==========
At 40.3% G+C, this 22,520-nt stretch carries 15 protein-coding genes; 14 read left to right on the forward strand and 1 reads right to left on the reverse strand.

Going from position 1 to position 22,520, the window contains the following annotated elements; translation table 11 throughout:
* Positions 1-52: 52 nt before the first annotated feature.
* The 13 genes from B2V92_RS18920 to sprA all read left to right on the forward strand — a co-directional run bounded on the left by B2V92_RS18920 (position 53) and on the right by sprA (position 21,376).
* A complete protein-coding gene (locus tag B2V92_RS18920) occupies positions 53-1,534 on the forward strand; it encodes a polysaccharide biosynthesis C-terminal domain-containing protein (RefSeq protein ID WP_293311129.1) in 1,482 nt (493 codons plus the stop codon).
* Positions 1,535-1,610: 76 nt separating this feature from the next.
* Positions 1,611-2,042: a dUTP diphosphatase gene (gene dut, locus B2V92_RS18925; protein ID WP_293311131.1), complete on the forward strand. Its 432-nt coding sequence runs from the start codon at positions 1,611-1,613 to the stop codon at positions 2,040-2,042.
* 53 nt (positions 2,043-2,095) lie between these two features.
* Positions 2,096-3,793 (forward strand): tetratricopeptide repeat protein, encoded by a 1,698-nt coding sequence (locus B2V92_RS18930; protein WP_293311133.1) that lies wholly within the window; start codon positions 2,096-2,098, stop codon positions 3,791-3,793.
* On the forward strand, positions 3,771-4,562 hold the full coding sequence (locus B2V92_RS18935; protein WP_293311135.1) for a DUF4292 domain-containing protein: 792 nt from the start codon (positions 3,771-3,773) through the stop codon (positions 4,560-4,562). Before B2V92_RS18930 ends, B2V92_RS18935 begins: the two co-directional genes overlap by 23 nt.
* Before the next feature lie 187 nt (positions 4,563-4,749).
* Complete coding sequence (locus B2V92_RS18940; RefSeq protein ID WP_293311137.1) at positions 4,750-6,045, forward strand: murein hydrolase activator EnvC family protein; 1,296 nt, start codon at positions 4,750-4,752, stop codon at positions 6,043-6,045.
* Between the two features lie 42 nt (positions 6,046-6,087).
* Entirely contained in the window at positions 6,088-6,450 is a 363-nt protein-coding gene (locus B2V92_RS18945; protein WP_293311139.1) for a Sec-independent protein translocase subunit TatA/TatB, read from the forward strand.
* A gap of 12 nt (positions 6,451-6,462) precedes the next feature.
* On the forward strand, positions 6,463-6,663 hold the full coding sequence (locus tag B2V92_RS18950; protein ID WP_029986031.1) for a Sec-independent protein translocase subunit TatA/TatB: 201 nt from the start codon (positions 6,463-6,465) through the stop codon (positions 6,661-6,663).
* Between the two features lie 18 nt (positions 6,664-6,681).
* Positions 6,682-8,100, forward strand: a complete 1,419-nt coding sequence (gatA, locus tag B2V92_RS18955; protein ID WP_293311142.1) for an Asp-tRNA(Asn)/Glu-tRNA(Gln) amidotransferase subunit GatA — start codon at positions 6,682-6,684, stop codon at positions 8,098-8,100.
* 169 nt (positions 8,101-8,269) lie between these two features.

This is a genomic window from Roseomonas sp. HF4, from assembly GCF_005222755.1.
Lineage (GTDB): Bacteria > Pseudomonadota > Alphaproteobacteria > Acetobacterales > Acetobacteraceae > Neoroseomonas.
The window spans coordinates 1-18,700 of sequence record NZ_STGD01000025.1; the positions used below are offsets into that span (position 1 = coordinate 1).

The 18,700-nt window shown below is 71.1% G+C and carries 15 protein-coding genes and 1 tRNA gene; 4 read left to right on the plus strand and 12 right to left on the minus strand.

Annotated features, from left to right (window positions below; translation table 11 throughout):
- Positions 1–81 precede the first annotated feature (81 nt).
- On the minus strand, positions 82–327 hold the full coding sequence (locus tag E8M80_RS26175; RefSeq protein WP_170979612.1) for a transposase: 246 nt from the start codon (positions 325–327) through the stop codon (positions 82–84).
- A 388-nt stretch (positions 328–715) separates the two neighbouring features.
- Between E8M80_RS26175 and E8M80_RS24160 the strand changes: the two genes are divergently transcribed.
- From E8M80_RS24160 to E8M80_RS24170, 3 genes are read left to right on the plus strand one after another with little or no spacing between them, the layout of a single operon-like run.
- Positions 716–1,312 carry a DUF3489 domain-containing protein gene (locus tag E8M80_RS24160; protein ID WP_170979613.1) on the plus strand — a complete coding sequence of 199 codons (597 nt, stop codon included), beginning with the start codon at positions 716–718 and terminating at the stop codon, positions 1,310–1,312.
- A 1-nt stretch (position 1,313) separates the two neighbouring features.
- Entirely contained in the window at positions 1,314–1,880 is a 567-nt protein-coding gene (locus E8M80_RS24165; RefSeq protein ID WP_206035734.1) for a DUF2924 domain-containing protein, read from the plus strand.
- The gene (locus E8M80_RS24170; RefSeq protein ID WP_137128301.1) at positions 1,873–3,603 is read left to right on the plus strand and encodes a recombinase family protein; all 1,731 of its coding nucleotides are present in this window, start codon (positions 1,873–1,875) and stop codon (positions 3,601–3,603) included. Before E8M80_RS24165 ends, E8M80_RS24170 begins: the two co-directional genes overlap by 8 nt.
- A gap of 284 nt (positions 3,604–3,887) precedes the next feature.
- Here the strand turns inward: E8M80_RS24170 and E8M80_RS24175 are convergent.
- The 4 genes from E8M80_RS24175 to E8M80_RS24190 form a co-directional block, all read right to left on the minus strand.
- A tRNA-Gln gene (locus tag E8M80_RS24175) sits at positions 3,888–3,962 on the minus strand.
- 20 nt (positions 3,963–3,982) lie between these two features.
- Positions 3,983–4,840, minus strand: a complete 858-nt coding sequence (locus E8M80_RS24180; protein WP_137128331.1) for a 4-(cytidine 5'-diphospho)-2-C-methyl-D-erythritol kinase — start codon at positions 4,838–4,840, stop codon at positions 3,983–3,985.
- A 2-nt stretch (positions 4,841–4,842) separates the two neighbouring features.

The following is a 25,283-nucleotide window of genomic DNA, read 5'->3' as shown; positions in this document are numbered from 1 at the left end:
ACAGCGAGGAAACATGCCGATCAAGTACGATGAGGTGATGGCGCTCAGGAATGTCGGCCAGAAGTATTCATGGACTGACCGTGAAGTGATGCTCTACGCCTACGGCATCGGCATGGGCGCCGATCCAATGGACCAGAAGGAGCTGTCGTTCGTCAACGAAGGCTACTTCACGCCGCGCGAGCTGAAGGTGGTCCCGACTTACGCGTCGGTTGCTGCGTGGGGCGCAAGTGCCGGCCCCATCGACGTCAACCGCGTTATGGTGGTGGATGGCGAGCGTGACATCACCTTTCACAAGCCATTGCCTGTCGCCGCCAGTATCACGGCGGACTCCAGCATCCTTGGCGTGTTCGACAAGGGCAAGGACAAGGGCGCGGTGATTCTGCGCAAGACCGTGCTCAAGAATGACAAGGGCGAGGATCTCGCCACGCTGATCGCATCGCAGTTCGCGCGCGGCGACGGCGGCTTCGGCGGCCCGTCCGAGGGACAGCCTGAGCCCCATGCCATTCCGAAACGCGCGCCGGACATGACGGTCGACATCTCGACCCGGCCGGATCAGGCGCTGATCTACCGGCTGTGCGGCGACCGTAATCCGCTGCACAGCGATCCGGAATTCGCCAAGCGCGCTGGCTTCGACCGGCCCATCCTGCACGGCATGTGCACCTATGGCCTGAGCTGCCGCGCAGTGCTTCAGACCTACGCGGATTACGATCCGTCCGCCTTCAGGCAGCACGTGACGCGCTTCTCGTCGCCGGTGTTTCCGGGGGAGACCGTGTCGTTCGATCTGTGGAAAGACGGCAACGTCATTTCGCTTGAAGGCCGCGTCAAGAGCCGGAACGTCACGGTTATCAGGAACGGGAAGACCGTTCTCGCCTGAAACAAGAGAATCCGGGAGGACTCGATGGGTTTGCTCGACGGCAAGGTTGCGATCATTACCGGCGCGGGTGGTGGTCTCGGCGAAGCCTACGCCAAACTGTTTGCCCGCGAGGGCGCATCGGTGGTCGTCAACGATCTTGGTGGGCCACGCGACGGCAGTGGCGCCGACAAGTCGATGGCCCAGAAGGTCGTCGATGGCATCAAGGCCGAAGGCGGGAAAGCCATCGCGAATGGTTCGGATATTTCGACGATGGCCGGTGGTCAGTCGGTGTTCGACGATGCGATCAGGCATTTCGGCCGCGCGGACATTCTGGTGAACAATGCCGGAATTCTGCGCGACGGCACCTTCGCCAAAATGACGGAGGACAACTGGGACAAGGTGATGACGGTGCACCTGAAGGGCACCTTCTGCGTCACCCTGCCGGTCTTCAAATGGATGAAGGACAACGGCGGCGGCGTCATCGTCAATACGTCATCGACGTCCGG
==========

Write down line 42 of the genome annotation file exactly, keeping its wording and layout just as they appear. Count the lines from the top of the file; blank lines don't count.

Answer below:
ACAGCGAGGAAACATGCCGATCAAGTACGATGAGGTGATGGCGCTCAGGAATGTCGGCCAGAAGTATTCATGGACTGACCGTGAAGTGATGCTCTACGCCTACGGCATCGGCATGGGCGCCGATCCAATGGACCAGAAGGAGCTGTCGTTCGTCAACGAAGGCTACTTCACGCCGCGCGAGCTGAAGGTGGTCCCGACTTACGCGTCGGTTGCTGCGTGGGGCGCAAGTGCCGGCCCCATCGACGTCAACCGCGTTATGGTGGTGGATGGCGAGCGTGACATCACCTTTCACAAGCCATTGCCTGTCGCCGCCAGTATCACGGCGGACTCCAGCATCCTTGGCGTGTTCGACAAGGGCAAGGACAAGGGCGCGGTGATTCTGCGCAAGACCGTGCTCAAGAATGACAAGGGCGAGGATCTCGCCACGCTGATCGCATCGCAGTTCGCGCGCGGCGACGGCGGCTTCGGCGGCCCGTCCGAGGGACAGCCTGAGCCCCATGCCATTCCGAAACGCGCGCCGGACATGACGGTCGACATCTCGACCCGGCCGGATCAGGCGCTGATCTACCGGCTGTGCGGCGACCGTAATCCGCTGCACAGCGATCCGGAATTCGCCAAGCGCGCTGGCTTCGACCGGCCCATCCTGCACGGCATGTGCACCTATGGCCTGAGCTGCCGCGCAGTGCTTCAGACCTACGCGGATTACGATCCGTCCGCCTTCAGGCAGCACGTGACGCGCTTCTCGTCGCCGGTGTTTCCGGGGGAGACCGTGTCGTTCGATCTGTGGAAAGACGGCAACGTCATTTCGCTTGAAGGCCGCGTCAAGAGCCGGAACGTCACGGTTATCAGGAACGGGAAGACCGTTCTCGCCTGAAACAAGAGAATCCGGGAGGACTCGATGGGTTTGCTCGACGGCAAGGTTGCGATCATTACCGGCGCGGGTGGTGGTCTCGGCGAAGCCTACGCCAAACTGTTTGCCCGCGAGGGCGCATCGGTGGTCGTCAACGATCTTGGTGGGCCACGCGACGGCAGTGGCGCCGACAAGTCGATGGCCCAGAAGGTCGTCGATGGCATCAAGGCCGAAGGCGGGAAAGCCATCGCGAATGGTTCGGATATTTCGACGATGGCCGGTGGTCAGTCGGTGTTCGACGATGCGATCAGGCATTTCGGCCGCGCGGACATTCTGGTGAACAATGCCGGAATTCTGCGCGACGGCACCTTCGCCAAAATGACGGAGGACAACTGGGACAAGGTGATGACGGTGCACCTGAAGGGCACCTTCTGCGTCACCCTGCCGGTCTTCAAATGGATGAAGGACAACGGCGGCGGCGTCATCGTCAATACGTCATCGACGTCCGG